Art Brut, like many of the great original acts of the last 30 years, are somewhat hard to pigeonhole. To start, lead singer Eddie Argos isn't really a singer. He kind of just talks over the wall of rock the rest of the band erects behind him.
“All the lyrics are meant to be conversational—I'm just having different conversations, I think,” Argos said.The 27-year-old Brit's conversations range in topic from long-lost love (“Emily Kane”), siblings getting into rock 'n' roll (“My Little Brother”) and forming bands (“Formed a Band”). Those three songs were all on the band's 2005 debut CD, Bang Bang Rock and Roll. Their most recent release, It's a Bit Complicated, has been described as more mature, but there's still plenty of fun to be had on the sophomore effort. Just take the opening lyrics from the ridiculously catchy “People in Love”: “People in love lie around and get fat / I didn't want us to end up like that.”
Art Brut kicks off what at first sounds like a gleeful pop song—especially after the initial guitar hook sinks in—and then flips everything around and turns it into a break-up song: “To every girl that's ever been with me / I got over you—eventually,” Argos relates.
The songs, though, often evolve. Argos' lyrics sometimes change for live shows.
“Luckily, because all the songs are true stories,” he says, “we can update the lyrics and stuff and say what's going on with them now. We all have quite short attention spans, so the music changes quite a lot.”
Argos' style can be jarring if you're not into singer/talkers. But if you're drawn to likes of Pavement's Stephen Malkmus, Craig Finn of The Hold Steady and The Fall's Mark E. Smith, you're sure to like these guys.
But Argos is quick to dismiss the comparison to The Fall, something the band hears often. “I think we get The Fall a lot because I can't sing and Mark E. Smith can't sing, either. As the lyricist, my main influences are The Mountain Goats, Jonathan Richmond… singer/songwriters. The rest of the band likes different stuff. The guitarist [Ian Catskilkin], he likes Lamb of God, Sepultura, Slayer. Mikey [Breyer, drums] likes Weezer, and Freddy [Feedback, bass] likes Big Black and the Pixies. Jasper Future [guitar] likes LCD Soundsystem, Duran Duran and stuff like that. I think all those combinations of bands just come together and make the way we sound. There's no main influence, I think, which I kind of like about us.”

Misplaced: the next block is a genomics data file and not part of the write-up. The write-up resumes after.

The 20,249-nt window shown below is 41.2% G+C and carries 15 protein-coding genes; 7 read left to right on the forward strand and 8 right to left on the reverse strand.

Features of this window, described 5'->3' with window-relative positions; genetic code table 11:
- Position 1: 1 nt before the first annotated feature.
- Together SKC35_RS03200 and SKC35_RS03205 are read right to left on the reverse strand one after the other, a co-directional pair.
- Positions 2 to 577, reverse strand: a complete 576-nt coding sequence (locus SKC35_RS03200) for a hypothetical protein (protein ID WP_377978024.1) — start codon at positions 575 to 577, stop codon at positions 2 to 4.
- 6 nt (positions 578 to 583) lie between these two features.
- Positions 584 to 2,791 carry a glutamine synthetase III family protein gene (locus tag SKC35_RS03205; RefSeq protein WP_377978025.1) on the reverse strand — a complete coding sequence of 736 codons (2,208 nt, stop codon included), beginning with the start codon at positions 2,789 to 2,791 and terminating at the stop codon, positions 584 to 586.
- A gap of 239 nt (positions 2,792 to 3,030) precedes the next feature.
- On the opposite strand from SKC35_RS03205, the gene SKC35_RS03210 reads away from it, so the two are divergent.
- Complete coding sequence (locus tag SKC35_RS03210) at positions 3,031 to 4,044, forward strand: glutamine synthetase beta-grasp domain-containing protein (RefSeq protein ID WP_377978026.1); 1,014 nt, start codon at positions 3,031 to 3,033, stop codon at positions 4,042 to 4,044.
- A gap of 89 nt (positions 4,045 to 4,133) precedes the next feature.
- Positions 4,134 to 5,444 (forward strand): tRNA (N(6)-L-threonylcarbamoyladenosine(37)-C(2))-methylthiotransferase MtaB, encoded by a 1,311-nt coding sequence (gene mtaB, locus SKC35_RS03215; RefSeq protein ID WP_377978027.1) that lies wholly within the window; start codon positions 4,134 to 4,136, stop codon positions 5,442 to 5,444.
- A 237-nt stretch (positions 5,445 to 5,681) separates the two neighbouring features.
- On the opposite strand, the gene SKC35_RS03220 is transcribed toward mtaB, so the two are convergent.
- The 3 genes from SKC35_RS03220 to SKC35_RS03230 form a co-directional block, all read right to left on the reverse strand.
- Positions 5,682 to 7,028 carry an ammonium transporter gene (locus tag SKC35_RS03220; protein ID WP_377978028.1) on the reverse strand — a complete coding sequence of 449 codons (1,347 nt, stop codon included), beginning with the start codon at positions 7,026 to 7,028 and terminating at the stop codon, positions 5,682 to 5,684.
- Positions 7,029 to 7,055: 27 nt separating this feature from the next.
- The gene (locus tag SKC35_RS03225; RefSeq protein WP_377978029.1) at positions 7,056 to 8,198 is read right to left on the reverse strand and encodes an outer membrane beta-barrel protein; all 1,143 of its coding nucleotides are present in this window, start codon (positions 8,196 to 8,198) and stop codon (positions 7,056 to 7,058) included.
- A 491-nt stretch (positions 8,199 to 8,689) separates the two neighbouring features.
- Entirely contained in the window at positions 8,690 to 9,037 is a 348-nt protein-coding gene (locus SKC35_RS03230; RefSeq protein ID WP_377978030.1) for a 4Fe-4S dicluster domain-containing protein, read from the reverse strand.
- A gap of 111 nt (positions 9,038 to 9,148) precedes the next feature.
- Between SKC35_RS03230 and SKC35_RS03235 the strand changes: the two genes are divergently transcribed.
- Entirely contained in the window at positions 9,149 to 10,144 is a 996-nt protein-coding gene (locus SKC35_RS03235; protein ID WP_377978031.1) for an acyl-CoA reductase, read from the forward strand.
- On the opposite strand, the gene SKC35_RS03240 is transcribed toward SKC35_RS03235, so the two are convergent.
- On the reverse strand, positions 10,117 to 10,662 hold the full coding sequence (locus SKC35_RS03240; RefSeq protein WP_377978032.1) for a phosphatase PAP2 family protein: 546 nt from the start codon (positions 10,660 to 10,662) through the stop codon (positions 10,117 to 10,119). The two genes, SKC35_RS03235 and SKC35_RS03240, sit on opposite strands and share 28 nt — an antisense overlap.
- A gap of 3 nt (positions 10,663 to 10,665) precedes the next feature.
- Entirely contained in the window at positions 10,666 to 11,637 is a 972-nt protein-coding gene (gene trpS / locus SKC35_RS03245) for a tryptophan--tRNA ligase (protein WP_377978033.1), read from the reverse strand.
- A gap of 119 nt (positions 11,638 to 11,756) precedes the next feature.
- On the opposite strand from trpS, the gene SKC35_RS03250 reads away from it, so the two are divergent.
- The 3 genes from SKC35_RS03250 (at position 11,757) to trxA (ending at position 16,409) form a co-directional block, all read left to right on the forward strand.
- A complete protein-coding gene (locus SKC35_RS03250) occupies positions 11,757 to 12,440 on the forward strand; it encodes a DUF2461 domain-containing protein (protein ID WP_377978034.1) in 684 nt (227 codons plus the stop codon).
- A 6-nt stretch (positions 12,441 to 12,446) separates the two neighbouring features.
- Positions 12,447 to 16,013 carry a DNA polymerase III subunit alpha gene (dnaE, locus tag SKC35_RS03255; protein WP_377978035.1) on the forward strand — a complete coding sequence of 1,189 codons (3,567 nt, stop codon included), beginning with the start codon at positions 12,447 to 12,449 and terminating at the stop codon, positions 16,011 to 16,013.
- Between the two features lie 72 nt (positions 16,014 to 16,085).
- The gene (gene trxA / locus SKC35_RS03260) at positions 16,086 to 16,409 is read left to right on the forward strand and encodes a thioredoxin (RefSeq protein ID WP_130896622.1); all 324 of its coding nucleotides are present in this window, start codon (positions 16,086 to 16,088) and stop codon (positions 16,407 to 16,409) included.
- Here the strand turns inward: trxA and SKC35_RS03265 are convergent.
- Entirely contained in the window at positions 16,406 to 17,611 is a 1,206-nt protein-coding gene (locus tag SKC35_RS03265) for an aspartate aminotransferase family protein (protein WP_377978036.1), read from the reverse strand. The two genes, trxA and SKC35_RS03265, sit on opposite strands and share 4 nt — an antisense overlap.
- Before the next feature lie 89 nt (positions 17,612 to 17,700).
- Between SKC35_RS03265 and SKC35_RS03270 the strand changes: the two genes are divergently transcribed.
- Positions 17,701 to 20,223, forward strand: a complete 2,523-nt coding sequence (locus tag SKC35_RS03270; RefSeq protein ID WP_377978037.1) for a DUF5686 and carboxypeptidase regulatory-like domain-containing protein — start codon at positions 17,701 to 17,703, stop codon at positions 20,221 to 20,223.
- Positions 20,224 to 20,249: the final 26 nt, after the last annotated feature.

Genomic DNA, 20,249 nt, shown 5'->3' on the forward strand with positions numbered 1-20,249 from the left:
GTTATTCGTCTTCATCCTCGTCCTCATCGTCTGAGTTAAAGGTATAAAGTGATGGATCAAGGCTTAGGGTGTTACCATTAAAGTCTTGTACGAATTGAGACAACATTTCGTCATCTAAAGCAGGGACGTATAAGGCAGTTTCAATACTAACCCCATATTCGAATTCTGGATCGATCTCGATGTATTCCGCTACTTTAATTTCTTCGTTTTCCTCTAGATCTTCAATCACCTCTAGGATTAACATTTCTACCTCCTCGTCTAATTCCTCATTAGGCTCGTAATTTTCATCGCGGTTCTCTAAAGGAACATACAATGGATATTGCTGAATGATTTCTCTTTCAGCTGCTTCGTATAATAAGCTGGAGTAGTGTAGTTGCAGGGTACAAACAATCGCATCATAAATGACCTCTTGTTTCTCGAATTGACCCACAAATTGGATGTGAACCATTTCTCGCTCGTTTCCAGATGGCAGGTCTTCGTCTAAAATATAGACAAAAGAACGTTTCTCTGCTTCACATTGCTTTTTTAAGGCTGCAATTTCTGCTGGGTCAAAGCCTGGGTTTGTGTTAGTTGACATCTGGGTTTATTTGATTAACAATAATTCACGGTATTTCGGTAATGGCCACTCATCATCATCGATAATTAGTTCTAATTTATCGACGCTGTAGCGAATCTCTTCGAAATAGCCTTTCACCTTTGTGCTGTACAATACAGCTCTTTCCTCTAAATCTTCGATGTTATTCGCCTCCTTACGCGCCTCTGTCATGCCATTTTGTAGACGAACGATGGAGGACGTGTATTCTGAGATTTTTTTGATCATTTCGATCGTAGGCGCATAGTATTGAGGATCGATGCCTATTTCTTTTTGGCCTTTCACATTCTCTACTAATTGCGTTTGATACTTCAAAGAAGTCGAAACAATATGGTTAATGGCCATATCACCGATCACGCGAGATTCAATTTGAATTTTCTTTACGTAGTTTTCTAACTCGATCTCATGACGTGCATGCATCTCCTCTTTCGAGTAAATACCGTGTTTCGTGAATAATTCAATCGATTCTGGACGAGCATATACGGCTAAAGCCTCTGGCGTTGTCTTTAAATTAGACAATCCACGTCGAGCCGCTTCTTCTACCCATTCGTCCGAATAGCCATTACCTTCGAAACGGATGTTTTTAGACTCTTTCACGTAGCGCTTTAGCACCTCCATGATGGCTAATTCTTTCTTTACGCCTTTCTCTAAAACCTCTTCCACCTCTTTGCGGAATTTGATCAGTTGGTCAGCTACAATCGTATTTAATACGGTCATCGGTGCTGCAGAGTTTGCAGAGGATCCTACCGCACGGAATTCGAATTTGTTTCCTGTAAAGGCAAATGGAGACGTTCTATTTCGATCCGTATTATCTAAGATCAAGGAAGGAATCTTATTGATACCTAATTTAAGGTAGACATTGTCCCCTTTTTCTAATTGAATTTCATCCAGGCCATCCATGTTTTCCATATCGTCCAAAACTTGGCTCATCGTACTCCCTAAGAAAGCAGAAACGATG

Argos seems content that his band's musical tastes are all over the map. He even believes this odd mix has introduced him to music he would otherwise have bypassed and played a role in shaping the group's second album.“We were on tour together for so long that we've learned to appreciate” each other's music, he says. “I like Sepultura now. I would have never heard Sepultura two years ago, but because of Ian, I kind of like it. If the second album sounds more cohesive, it's because we learned to appreciate each other's tastes in music a little bit more.”Art Brut is in the midst of a nationwide tour with The Hold Steady, another band that specializes in spoken lyrics that tell stories, backed by big, booming rock riffs. The pairing of the two is apropos, and Argos is quick to explain, from a tour bus “somewhere between Columbus and Michigan,” how big a Hold Steady fan he is.
“I love [Finn's] writing style. I love his lyrics,” Argos says. “When it comes to music, I'm kind of more into lyrics than
I am music. With The Hold Steady it's good because you've got really good lyrics, and you've also got some really good rock music.”
It's clear that Argos is amazed that he is where he is. It's been a strange road to center stage for the unlikely frontman. Before Art Brut formed, Argos spent years working odd jobs, including postman, bartender, traffic warden and social worker—“loads and loads of stupid jobs building up to this,” he says, “the stupidest job—being a singer in a band.”
But even this occupation proved difficult at first, as Argos dealt with serious confidence issues while on stage.“The early shows I was shy,” he says. “We supported this band that were awful—they were like Jet or something. But the lead singer was really confident and charismatic and I was, like, “Oh yeah, that's much more enjoyable to watch. So after that, I kind of stopped being modest. I just realized it's enjoyable to watch confident people, so I just tried much harder.” Art Brut play with The Hold Steady at 'Canes on Thursday, Nov. 8. Doors open at 8 p.m. $18. 858-488-1780.